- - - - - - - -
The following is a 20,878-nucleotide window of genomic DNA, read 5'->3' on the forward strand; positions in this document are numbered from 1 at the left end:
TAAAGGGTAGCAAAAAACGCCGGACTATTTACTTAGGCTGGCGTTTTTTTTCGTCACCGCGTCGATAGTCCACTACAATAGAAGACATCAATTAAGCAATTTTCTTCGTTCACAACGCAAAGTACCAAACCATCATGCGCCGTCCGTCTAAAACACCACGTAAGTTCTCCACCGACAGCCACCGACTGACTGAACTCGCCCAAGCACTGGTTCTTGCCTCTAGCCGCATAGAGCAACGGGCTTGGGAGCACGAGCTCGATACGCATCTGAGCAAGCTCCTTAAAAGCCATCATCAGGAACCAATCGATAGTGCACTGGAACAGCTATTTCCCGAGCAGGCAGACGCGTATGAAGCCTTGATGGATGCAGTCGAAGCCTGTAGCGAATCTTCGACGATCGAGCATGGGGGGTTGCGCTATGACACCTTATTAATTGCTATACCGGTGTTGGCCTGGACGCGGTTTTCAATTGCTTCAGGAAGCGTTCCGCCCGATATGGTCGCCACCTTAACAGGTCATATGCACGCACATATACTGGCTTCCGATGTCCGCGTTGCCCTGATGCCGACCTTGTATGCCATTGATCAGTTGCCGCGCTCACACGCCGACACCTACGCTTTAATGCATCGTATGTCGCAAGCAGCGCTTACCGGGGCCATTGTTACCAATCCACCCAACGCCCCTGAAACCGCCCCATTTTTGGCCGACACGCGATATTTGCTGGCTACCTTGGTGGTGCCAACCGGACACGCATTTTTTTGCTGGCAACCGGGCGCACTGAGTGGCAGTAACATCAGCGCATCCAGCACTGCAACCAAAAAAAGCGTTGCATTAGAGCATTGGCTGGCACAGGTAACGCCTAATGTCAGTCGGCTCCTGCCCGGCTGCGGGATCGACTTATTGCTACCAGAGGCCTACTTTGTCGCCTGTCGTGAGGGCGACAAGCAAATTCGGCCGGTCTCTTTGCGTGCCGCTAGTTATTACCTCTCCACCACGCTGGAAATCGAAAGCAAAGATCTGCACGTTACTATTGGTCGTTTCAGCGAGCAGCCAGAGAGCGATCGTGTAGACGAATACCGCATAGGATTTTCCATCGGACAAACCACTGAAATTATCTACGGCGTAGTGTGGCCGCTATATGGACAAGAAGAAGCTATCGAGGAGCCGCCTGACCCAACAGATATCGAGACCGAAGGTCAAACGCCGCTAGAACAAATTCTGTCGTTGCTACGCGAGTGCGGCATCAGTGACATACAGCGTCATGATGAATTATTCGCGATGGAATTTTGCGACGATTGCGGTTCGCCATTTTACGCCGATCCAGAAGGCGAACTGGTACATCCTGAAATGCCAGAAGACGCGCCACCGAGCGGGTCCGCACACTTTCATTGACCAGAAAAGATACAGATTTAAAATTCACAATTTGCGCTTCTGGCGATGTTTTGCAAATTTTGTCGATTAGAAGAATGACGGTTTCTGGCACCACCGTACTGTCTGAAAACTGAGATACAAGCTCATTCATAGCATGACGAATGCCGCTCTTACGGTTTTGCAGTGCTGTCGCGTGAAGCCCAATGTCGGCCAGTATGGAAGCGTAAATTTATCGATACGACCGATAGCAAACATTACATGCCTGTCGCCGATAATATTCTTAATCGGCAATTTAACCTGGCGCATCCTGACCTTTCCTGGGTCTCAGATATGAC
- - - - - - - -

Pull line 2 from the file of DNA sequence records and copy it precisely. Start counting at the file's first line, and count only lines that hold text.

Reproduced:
TAAAGGGTAGCAAAAAACGCCGGACTATTTACTTAGGCTGGCGTTTTTTTTCGTCACCGCGTCGATAGTCCACTACAATAGAAGACATCAATTAAGCAATTTTCTTCGTTCACAACGCAAAGTACCAAACCATCATGCGCCGTCCGTCTAAAACACCACGTAAGTTCTCCACCGACAGCCACCGACTGACTGAACTCGCCCAAGCACTGGTTCTTGCCTCTAGCCGCATAGAGCAACGGGCTTGGGAGCACGAGCTCGATACGCATCTGAGCAAGCTCCTTAAAAGCCATCATCAGGAACCAATCGATAGTGCACTGGAACAGCTATTTCCCGAGCAGGCAGACGCGTATGAAGCCTTGATGGATGCAGTCGAAGCCTGTAGCGAATCTTCGACGATCGAGCATGGGGGGTTGCGCTATGACACCTTATTAATTGCTATACCGGTGTTGGCCTGGACGCGGTTTTCAATTGCTTCAGGAAGCGTTCCGCCCGATATGGTCGCCACCTTAACAGGTCATATGCACGCACATATACTGGCTTCCGATGTCCGCGTTGCCCTGATGCCGACCTTGTATGCCATTGATCAGTTGCCGCGCTCACACGCCGACACCTACGCTTTAATGCATCGTATGTCGCAAGCAGCGCTTACCGGGGCCATTGTTACCAATCCACCCAACGCCCCTGAAACCGCCCCATTTTTGGCCGACACGCGATATTTGCTGGCTACCTTGGTGGTGCCAACCGGACACGCATTTTTTTGCTGGCAACCGGGCGCACTGAGTGGCAGTAACATCAGCGCATCCAGCACTGCAACCAAAAAAAGCGTTGCATTAGAGCATTGGCTGGCACAGGTAACGCCTAATGTCAGTCGGCTCCTGCCCGGCTGCGGGATCGACTTATTGCTACCAGAGGCCTACTTTGTCGCCTGTCGTGAGGGCGACAAGCAAATTCGGCCGGTCTCTTTGCGTGCCGCTAGTTATTACCTCTCCACCACGCTGGAAATCGAAAGCAAAGATCTGCACGTTACTATTGGTCGTTTCAGCGAGCAGCCAGAGAGCGATCGTGTAGACGAATACCGCATAGGATTTTCCATCGGACAAACCACTGAAATTATCTACGGCGTAGTGTGGCCGCTATATGGACAAGAAGAAGCTATCGAGGAGCCGCCTGACCCAACAGATATCGAGACCGAAGGTCAAACGCCGCTAGAACAAATTCTGTCGTTGCTACGCGAGTGCGGCATCAGTGACATACAGCGTCATGATGAATTATTCGCGATGGAATTTTGCGACGATTGCGGTTCGCCATTTTACGCCGATCCAGAAGGCGAACTGGTACATCCTGAAATGCCAGAAGACGCGCCACCGAGCGGGTCCGCACACTTTCATTGACCAGAAAAGATACAGATTTAAAATTCACAATTTGCGCTTCTGGCGATGTTTTGCAAATTTTGTCGATTAGAAGAATGACGGTTTCTGGCACCACCGTACTGTCTGAAAACTGAGATACAAGCTCATTCATAGCATGACGAATGCCGCTCTTACGGTTTTGCAGTGCTGTCGCGTGAAGCCCAATGTCGGCCAGTATGGAAGCGTAAATTTATCGATACGACCGATAGCAAACATTACATGCCTGTCGCCGATAATATTCTTAATCGGCAATTTAACCTGGCGCATCCTGACCTTTCCTGGGTCTCAGATATGAC